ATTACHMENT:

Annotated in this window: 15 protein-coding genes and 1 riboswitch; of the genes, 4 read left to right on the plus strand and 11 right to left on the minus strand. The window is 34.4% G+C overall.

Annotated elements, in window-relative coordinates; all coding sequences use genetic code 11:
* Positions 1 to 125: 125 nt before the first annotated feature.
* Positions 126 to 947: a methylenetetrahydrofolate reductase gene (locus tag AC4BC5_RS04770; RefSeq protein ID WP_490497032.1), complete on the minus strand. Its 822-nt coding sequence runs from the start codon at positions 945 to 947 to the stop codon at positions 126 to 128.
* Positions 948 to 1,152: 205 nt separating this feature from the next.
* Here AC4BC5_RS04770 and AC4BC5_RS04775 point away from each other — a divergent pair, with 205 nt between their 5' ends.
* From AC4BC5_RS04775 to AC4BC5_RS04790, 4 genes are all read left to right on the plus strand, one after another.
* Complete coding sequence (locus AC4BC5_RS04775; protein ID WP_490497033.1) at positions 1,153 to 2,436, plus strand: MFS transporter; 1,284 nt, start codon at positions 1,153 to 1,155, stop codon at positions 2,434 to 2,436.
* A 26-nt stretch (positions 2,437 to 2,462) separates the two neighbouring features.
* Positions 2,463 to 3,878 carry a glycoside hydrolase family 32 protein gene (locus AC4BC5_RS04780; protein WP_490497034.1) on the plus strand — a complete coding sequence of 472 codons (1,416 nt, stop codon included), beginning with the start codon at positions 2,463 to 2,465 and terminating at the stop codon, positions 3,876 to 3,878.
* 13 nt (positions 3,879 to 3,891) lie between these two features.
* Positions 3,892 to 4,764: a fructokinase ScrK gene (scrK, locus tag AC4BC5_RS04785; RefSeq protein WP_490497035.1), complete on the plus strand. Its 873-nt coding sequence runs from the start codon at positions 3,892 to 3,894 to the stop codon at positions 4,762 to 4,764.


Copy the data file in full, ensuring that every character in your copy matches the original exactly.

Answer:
Annotated in this window: 15 protein-coding genes and 1 riboswitch; of the genes, 4 read left to right on the plus strand and 11 right to left on the minus strand. The window is 34.4% G+C overall.

Annotated elements, in window-relative coordinates; all coding sequences use genetic code 11:
* Positions 1 to 125: 125 nt before the first annotated feature.
* Positions 126 to 947: a methylenetetrahydrofolate reductase gene (locus tag AC4BC5_RS04770; RefSeq protein ID WP_490497032.1), complete on the minus strand. Its 822-nt coding sequence runs from the start codon at positions 945 to 947 to the stop codon at positions 126 to 128.
* Positions 948 to 1,152: 205 nt separating this feature from the next.
* Here AC4BC5_RS04770 and AC4BC5_RS04775 point away from each other — a divergent pair, with 205 nt between their 5' ends.
* From AC4BC5_RS04775 to AC4BC5_RS04790, 4 genes are all read left to right on the plus strand, one after another.
* Complete coding sequence (locus AC4BC5_RS04775; protein ID WP_490497033.1) at positions 1,153 to 2,436, plus strand: MFS transporter; 1,284 nt, start codon at positions 1,153 to 1,155, stop codon at positions 2,434 to 2,436.
* A 26-nt stretch (positions 2,437 to 2,462) separates the two neighbouring features.
* Positions 2,463 to 3,878 carry a glycoside hydrolase family 32 protein gene (locus AC4BC5_RS04780; protein WP_490497034.1) on the plus strand — a complete coding sequence of 472 codons (1,416 nt, stop codon included), beginning with the start codon at positions 2,463 to 2,465 and terminating at the stop codon, positions 3,876 to 3,878.
* 13 nt (positions 3,879 to 3,891) lie between these two features.
* Positions 3,892 to 4,764: a fructokinase ScrK gene (scrK, locus tag AC4BC5_RS04785; RefSeq protein WP_490497035.1), complete on the plus strand. Its 873-nt coding sequence runs from the start codon at positions 3,892 to 3,894 to the stop codon at positions 4,762 to 4,764.